Worthing History in the Victorian era
Worthing history - key dates 1851-19001852
The power of the Worthing Town Commissioners passes to the newly-formed Worthing Local Board of Health.
The Worthing Record Newspaper first published.
Work starts on the massive yet elegant waterworks on the High Street. The works closed in 1896 and were demolished in the 1920s.
Formation of Worthing's first Fire Brigade.
The Worthing Intelligencer newspaper comes into being. It lasted until 1916, by which time it was called the Worthing Observer.
Bonfire celebrations get out of hand with the Worthing Bonfire Boys attacking the home of John Marsham.
Worthing Pier opens
Heene Terrace completed, the first sign of major development in Heene.
Heene Baths open, providing fresh and sea water swimming for patrons.
Colonel Lane Fox begins to excavate the extensive Iron Age flint mines at Cissbury.
The Warwick Street scandal.
St Botolph's Church in Heene built on the site of Heene Chapel.
Perhaps the worst of the Bonfire Riots, with fighting in the streets and many police and townsfolk injured.
High tides cause particularly bad flooding in South Street.
Homefield Park opened - it was initially called the People's Park.
First known presence of the Salvation Army in Worthing.
The Worthing Gazette rolls off the presses for the first time.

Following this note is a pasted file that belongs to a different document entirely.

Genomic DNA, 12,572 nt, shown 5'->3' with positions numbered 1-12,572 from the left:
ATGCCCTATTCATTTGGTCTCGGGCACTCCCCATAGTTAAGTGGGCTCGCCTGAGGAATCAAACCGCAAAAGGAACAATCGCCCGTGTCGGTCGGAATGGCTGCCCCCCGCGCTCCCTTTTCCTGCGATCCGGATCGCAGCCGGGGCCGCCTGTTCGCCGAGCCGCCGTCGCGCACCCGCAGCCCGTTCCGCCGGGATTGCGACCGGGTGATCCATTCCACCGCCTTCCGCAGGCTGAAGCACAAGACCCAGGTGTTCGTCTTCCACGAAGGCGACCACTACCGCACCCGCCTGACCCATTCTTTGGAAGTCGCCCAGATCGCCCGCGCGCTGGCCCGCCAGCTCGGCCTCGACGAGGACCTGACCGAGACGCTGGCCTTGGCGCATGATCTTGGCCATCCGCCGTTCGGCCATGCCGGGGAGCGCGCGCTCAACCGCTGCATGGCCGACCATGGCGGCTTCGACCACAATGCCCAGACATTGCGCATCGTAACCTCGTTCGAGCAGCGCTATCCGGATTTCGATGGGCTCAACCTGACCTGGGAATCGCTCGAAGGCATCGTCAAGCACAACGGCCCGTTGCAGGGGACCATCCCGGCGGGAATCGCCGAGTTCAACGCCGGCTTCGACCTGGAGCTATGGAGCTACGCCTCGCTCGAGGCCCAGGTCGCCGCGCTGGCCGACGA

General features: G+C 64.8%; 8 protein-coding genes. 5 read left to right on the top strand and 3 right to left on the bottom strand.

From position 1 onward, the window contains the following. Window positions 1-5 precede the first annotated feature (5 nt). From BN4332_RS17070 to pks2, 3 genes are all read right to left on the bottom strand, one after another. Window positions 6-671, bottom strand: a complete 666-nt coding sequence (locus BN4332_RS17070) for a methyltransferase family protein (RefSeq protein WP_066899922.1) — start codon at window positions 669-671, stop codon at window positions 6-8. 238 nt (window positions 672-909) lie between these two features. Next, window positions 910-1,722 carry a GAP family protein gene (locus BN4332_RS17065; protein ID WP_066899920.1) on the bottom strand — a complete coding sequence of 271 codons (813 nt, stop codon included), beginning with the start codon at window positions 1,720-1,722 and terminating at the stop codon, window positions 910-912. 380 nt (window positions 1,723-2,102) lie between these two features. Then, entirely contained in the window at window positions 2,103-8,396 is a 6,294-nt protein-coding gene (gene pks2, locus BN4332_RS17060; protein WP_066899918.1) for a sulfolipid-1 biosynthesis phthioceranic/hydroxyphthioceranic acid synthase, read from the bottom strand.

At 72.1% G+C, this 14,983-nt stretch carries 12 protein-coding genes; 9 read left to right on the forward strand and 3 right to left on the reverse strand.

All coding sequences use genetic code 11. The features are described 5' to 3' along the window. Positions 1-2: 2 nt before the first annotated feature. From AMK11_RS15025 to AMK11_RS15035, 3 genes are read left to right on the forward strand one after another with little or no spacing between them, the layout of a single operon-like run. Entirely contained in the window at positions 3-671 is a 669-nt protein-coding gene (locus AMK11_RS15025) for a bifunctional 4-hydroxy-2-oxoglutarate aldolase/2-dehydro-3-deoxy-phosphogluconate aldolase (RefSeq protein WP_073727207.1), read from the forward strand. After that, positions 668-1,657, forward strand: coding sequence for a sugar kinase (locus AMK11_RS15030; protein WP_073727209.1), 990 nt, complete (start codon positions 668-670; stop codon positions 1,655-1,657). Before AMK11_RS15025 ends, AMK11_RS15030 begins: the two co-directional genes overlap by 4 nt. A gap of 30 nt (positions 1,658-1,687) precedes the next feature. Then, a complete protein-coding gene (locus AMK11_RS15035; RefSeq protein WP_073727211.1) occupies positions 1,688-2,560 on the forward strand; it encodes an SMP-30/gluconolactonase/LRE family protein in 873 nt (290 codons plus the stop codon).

Worthing Infirmary and Dispensary set up on the site of the present day Worthing Hospital.
First anti-Salvation Army riots in Worthing.
The Worthing Madonna controversy.
The last known act of violence against the Salvation Army.
Worthing old pier rebuilt.
West Worthing railway station opened.
Worthing becomes an incorporated borough, merged with West Worthing.
The population of Worthing has grown to 16,000.
By-laws passed to ensure that men and women bathed in separate areas of Worthing beach.
Worthing hit by typhoid epidemic which killed 188 people and made over a thousand other Worthing folk seriously ill.
Oscar Wilde spends a working summer holiday in Worthing, completing The Importance of Being Earnest.
Warwick House, one of the finest early buildings in Worthing, demolished.
A new reservoir opened as a reaction to the typhoid epidemic.
Salvington Mill ceases grinding corn.